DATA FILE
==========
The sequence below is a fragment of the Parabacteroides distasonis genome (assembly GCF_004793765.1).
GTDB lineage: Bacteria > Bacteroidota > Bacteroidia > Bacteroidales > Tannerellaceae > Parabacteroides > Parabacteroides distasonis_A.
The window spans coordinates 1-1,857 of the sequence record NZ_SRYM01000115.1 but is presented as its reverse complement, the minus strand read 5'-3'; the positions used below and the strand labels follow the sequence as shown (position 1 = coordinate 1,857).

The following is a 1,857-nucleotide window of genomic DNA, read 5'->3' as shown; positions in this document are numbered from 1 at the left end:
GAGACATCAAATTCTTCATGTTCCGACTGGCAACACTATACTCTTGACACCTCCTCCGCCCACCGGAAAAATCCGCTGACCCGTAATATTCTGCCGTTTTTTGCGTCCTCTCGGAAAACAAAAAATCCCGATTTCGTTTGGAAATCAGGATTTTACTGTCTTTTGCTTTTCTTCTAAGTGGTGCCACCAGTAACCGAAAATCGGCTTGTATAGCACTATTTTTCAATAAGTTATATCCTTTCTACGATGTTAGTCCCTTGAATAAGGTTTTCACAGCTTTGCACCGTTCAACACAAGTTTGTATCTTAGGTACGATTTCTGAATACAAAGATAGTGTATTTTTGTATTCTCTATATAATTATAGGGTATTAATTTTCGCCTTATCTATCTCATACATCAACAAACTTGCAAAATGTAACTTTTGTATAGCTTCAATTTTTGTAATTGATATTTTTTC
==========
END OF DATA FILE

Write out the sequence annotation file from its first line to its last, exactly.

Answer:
The sequence below is a fragment of the Parabacteroides distasonis genome (assembly GCF_004793765.1).
GTDB lineage: Bacteria > Bacteroidota > Bacteroidia > Bacteroidales > Tannerellaceae > Parabacteroides > Parabacteroides distasonis_A.
The window spans coordinates 1-1,857 of the sequence record NZ_SRYM01000115.1 but is presented as its reverse complement, the minus strand read 5'-3'; the positions used below and the strand labels follow the sequence as shown (position 1 = coordinate 1,857).

The following is a 1,857-nucleotide window of genomic DNA, read 5'->3' as shown; positions in this document are numbered from 1 at the left end:
GAGACATCAAATTCTTCATGTTCCGACTGGCAACACTATACTCTTGACACCTCCTCCGCCCACCGGAAAAATCCGCTGACCCGTAATATTCTGCCGTTTTTTGCGTCCTCTCGGAAAACAAAAAATCCCGATTTCGTTTGGAAATCAGGATTTTACTGTCTTTTGCTTTTCTTCTAAGTGGTGCCACCAGTAACCGAAAATCGGCTTGTATAGCACTATTTTTCAATAAGTTATATCCTTTCTACGATGTTAGTCCCTTGAATAAGGTTTTCACAGCTTTGCACCGTTCAACACAAGTTTGTATCTTAGGTACGATTTCTGAATACAAAGATAGTGTATTTTTGTATTCTCTATATAATTATAGGGTATTAATTTTCGCCTTATCTATCTCATACATCAACAAACTTGCAAAATGTAACTTTTGTATAGCTTCAATTTTTGTAATTGATATTTTTTC